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Another Day of Life

Thanks to a fairly brutal stretch in the life of a freelance writer, I’d fallen asleep before the last out of every World Series game so far.

If I’m fated to only stay awake for one, at least I picked the right one.

If you like your baseball spine-tingling, heart-stopping and cliche-channeling, Game 6 was a game for you. Or perhaps more accurately, if you like all of those things you enjoyed the second half of Game 6. And if you like your baseball ragged and slapsticky to the point of wondering if there should be a keg at second base, the first half of Game 6 answered your prayers. Someday, it’s possible a grandchild will ask me for World Series superlatives. Sloppiest World Series game? Most-riveting one? If we subtract the ones in which I had a highly personal stake, they might just be the same game.

Also to be noted: We get another day of baseball. At this point on the calendar, with the threat of imminent snow and endless winter, a Game 7 is welcome for most any slate short of Yankees-Phillies. And if the powers that be could arrange a Game 8, I’d sign up for that too.

My rooting interest in this World Series has been a mild preference for Texas. The Rangers have never won a World Series (they’d never even been until getting Cinderella’ed last year by the Giants), which is a long hard road for a franchise that came into existence a year before we did. And I don’t start the clock at 1972, when the former Senators II took up residence in Arlington. Surely there must have been a few baseball-mad kids whose families left D.C. for the sprawling environs of Dallas at the beginning of the 1970s. Those kids have had it rough, and they’re overdue for a winter of dazed smiles and pinch-mes.

The Cardinals, by comparison, are the closest thing the National League has to the Yankees, with recent titles on their resume. Their fans can wait. Plus, while I don’t particularly begrudge Yadier Molina doing his job against Aaron Heilman in a game you probably remember, I detest Tony La Russa for his frantic overmanaging, cynical browbeating of the press corps and chronic need to call attention to himself. So I’m for Texas — but only mildly. Gray-bearded Lance Berkman and high-flying David Freese and the indomitable, carved-from-granite El Hombre have all put on quite a show, and I wouldn’t be that disappointed to see them find a happy ending at the end of their highly unlikely tale.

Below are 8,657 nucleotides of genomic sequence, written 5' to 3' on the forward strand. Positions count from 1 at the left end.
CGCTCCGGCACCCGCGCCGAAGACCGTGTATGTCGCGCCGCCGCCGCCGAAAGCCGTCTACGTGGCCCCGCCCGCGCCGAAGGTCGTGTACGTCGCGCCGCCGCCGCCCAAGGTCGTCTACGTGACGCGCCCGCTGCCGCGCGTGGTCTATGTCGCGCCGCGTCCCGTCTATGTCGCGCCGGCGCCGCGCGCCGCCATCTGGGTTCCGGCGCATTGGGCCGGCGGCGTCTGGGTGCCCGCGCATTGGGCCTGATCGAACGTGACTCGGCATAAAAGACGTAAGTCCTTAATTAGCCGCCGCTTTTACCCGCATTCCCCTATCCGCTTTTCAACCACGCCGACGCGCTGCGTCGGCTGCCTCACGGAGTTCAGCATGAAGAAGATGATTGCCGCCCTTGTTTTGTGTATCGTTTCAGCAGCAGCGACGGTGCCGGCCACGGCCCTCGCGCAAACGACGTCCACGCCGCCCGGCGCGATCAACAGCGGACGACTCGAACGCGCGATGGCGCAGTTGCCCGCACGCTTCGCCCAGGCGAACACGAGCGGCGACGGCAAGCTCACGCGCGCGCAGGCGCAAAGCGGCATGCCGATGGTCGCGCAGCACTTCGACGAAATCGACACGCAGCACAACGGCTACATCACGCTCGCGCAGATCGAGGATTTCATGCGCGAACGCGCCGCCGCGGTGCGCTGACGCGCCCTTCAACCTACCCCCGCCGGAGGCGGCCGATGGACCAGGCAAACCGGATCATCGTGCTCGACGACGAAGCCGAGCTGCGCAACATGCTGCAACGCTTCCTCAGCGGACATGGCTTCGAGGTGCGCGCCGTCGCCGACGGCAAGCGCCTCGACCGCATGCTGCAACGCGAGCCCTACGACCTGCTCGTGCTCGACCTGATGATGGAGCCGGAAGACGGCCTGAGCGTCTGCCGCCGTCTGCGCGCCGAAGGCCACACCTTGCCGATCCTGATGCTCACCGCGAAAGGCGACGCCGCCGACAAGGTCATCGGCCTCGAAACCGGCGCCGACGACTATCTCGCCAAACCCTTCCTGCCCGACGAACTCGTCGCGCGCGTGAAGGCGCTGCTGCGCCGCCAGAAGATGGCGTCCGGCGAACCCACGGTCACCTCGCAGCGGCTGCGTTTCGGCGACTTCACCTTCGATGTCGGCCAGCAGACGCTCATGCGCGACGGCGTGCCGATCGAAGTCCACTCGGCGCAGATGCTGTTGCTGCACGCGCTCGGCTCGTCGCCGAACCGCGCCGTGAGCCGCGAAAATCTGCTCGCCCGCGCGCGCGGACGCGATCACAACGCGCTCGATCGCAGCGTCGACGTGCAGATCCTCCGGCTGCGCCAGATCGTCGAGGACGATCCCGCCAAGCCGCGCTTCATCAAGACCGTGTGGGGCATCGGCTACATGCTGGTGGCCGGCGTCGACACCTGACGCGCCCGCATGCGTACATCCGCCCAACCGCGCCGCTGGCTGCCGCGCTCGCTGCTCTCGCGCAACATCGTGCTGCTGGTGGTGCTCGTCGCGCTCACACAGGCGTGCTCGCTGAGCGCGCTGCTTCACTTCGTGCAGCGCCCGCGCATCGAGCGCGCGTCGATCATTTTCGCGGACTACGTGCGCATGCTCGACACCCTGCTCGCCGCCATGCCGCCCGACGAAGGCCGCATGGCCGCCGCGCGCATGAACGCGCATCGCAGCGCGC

But back to a theme that’s intrigued me all year: storytelling [1]. Both the Cardinals and the Rangers are terrific teams made up of unbelievable athletes whose lives are consumed by baseball. Neftali Feliz isn’t a choker any more than Freese is gritty or clutch or possessed of the magical quality of knowing how to win. (And if God told Josh Hamilton he was meant to hit a homer, he left out that there was a celestial check mark by Freese’s name too.)

Still, storytelling is how we fans navigate the hours and days and weeks and years, because that’s how we’re wired. And oh what storytelling awaits these teams, should St. Louis win Game 7. Should that happen, it will be a good decade at least before a Cardinals fan concedes defeat, having escaped the hangman in such thrilling fashion not once but twice in the dwindling hours of October. On the flip side, the Rangers will graduate to the ranks of the star-crossed, playing 2012 with the Sword of Davidfreese hanging over their heads. And if 2012 doesn’t bring them that title, look out. They’ll be in Cubs and Indians territory.

The other potential outcome is less dramatic, and from a neutral point of view much kinder: If Texas wins tonight, they enter baseball’s promised land, while this year’s Cardinals team remains forever beloved.

Either way, I’ll be watching. And with this kind of baseball upon us, something tells me I’ll be awake.